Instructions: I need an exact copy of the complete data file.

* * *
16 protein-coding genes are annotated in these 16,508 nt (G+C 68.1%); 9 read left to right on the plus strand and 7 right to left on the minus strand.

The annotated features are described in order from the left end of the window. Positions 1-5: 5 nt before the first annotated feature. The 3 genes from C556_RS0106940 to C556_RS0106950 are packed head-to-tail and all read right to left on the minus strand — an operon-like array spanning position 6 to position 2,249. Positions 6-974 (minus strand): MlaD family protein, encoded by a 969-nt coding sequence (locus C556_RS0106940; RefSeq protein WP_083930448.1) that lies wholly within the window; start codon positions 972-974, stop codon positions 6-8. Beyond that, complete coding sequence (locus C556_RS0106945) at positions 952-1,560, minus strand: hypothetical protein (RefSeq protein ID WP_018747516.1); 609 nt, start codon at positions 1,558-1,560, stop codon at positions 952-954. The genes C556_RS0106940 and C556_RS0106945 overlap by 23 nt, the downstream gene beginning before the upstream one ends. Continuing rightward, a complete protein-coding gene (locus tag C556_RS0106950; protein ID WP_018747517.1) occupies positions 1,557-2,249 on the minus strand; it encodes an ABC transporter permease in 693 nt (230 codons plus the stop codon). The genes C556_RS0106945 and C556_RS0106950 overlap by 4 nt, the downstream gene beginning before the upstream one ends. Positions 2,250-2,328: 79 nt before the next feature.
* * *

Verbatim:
16 protein-coding genes are annotated in these 16,508 nt (G+C 68.1%); 9 read left to right on the plus strand and 7 right to left on the minus strand.

The annotated features are described in order from the left end of the window. Positions 1-5: 5 nt before the first annotated feature. The 3 genes from C556_RS0106940 to C556_RS0106950 are packed head-to-tail and all read right to left on the minus strand — an operon-like array spanning position 6 to position 2,249. Positions 6-974 (minus strand): MlaD family protein, encoded by a 969-nt coding sequence (locus C556_RS0106940; RefSeq protein WP_083930448.1) that lies wholly within the window; start codon positions 972-974, stop codon positions 6-8. Beyond that, complete coding sequence (locus C556_RS0106945) at positions 952-1,560, minus strand: hypothetical protein (RefSeq protein ID WP_018747516.1); 609 nt, start codon at positions 1,558-1,560, stop codon at positions 952-954. The genes C556_RS0106940 and C556_RS0106945 overlap by 23 nt, the downstream gene beginning before the upstream one ends. Continuing rightward, a complete protein-coding gene (locus tag C556_RS0106950; protein ID WP_018747517.1) occupies positions 1,557-2,249 on the minus strand; it encodes an ABC transporter permease in 693 nt (230 codons plus the stop codon). The genes C556_RS0106945 and C556_RS0106950 overlap by 4 nt, the downstream gene beginning before the upstream one ends. Positions 2,250-2,328: 79 nt before the next feature.